The Mongols invaded Japan in 1281. The powerful warlord Kublai Khan led the attack. Just when the Mongols were on the verge of defeating the Japanese, a destructive typhoon swept through the land. This typhoon, named Kamikaze(Divine Wind) by the Japanese, eliminated the whole Mongol army.
Lt Yoshinori Yamaguchi’s Yokosuka D4Y3 (Type 33 Suisei) “Judy” in a suicide dive against USS Essex.
After the fall of Saipan (July 1944), the Japanese restored the memory of Kamikaze by ascribing it to the suicide attack missions of their air force. The commander of Japan’s First Air Fleet in the Philippine Islands, Vice Admiral Takashiro Ohnishi, had pointed out that the best way to inflict maximum damage on the warships of the Allies was to deliberately crash aircraft into them.
He also pointed out that one plane crash targeting a ship could cause more destruction than 10 planes firing relentlessly at it. Based on this combat observation, it was decided that pilots would deliberately crash their planes into the warships of the Allies.
Kamikaze aircraft were essentially pilot-guided explosive missiles, purpose-built or converted from conventional aircraft. Pilots would attempt to crash their aircraft into enemy ships in what was called a “body attack” in planes laden with some combination of explosives, bombs, torpedoes and full fuel tanks; accuracy was much better than a conventional attack, the payload and explosion larger. A kamikaze could sustain damage which would disable a conventional attacker and still achieve its objective. The goal of crippling or destroying large numbers of Allied ships, particularly aircraft carriers, was considered to be a just reason for sacrificing pilots and aircraft.
In the Battle of Leyte Gulf, Philippines, the Kamikaze Special Attack Force began the first of its suicide missions. On October 25th, 1944, 5 Zero airplanes were escorted to the target by the top Japanese pilot Hiroyoshi Nishizawa. USS St. Lo, an escort carrier, was the first important warship that was sunk by a Kamikaze attack.
St Lo attacked by kamikazes, 25 October 1944.
The Kamikaze strike resulted in massive fires that led to an explosion in the ship’s bomb magazine. The carrier sunk within an hour. Kamikaze pilots scored several direct hits that day. They caused severe damage to other warships of the Allies as well.
The average Kamikaze pilot was a university student. Loyalty to the Japanese Emperor, family, and nation were his key motivations. He was in his early 20s and pursuing science. He prepared for his worthy destiny by writing farewell poems and letters to his loved ones, receiving a 1000-stitch sash, and taking part in a final ceremony.
Ensign Kiyoshi Ogawa, who flew his aircraft into the USS Bunker Hill.
The 1,000-stitch sash was a garment in which thousand different women put in one symbolic stitch each. The final ceremony included a drink of spiritual concoction that’d ensure success in the mission. Then, he’d wedge himself between 500-pound bombs.
The tradition of death instead of defeat, capture, and perceived shame was deeply entrenched in Japanese military culture. It was one of the primary traditions in the samurai life and the Bushido code: loyalty and honor until death.
The Kamikaze pilots were told that they’d be fighting for God, their Emperor. And their supreme act would bring deliverance to Imperial Japan as it’d done in the 13th century.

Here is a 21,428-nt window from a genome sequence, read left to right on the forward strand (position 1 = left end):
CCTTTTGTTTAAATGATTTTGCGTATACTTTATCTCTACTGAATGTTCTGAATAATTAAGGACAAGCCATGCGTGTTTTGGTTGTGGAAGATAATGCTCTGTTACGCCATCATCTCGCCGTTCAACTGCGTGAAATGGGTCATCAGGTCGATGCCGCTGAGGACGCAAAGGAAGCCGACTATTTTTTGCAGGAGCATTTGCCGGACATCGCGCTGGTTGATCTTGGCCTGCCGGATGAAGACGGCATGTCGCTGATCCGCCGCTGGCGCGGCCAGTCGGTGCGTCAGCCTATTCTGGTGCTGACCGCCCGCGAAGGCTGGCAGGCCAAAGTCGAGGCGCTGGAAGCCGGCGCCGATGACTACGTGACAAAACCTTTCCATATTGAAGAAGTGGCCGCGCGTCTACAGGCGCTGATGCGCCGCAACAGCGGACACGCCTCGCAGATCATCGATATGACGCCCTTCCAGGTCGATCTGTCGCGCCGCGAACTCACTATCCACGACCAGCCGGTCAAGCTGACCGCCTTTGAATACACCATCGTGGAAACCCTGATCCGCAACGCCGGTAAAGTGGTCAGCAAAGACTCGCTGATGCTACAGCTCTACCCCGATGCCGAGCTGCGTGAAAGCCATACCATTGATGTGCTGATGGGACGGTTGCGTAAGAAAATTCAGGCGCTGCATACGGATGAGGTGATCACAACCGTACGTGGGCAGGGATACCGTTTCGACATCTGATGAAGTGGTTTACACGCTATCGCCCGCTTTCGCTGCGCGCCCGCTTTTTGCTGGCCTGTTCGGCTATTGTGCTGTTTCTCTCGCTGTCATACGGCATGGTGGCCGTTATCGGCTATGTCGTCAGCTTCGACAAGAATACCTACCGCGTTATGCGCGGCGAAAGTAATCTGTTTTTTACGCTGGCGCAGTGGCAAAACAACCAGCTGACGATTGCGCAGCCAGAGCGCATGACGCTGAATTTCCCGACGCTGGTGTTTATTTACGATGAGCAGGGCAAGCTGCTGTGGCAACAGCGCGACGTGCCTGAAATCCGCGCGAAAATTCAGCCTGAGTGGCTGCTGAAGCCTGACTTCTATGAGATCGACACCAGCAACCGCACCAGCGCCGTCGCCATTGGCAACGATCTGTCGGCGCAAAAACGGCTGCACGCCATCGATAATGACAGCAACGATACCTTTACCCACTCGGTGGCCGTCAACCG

USS Bunker Hill hit by two Kamikazes in 30 seconds on 11 May 1945 off Kyushu. Dead – 372. Wounded – 264.
Calls for Kamikaze pilots received a great response. For every available Japanese plane, there were three applicants. Experienced pilots were refused the chance to become Kamikaze pilots because they were needed to train the raw volunteers.
Like other regular military personnel, the Kamikaze pilots were also indoctrinated with the following oath:
• Loyalty is your obligation.
• Propriety is your way of life.
• You must esteem military valor highly.
• You must have the highest regard for righteousness.
• You must live a simple life.
Mitsubishi A6M2 "Zero" Fighter
The Mitsubishi A6M2, nicknamed the Zero, was the Kamikaze pilot’s premium machine. Its range was a decent 1,930 miles. The Zero could hit a maximum speed of 332 mph. This flying coffin was almost 30 feet long, and its wingspan was about 39 feet. The Japanese modified this aircraft to accommodate one 500-pound bomb.
The Zero had been the main strike plane during the Pearl Harbor attack. But other sophisticated planes forced the Zero to this humble role.
April 6, 1945, is perhaps, the biggest day in terms of Kamikaze attacks in WWII. Over 350 Kamikaze aircraft made a desperate dive at the Allied fleet in the crucial Battle for Okinawa. This simultaneous Kamikaze wave drove several Allied sailors almost insane.
Twenty Kamikaze aircraft made a simultaneous lunge toward USS Laffey. Her gunners took out nine within seconds, but six rammed into her. Fortunately, the USS Laffey had a world-class Commanding Officer. The ship came back to fight in the Korean War.
Although Kamikaze attacks dominated the final Japanese defense of Okinawa, the Allies gained victory at a heavy price. Though the numbers are disputed, approximately 2.800 kamikaze pilots died. They sunk 34 U.S. ships, damaged 368, killed 4.900 sailors, and wounded 4.800.
Imperial Japan had set aside several thousand Kamikaze planes in the event of an attack on the Japanese mainland. The two atomic bombs, 'Little Boy' (Hiroshima) and 'Fat Man' (Nagasaki), ensured that this wouldn’t be necessary. Kamikaze pilot trainees are alive even today 70 years after the war to tell the tale. They’re in their Nineties, though.
Sources: defence.pk and World War II Gravestone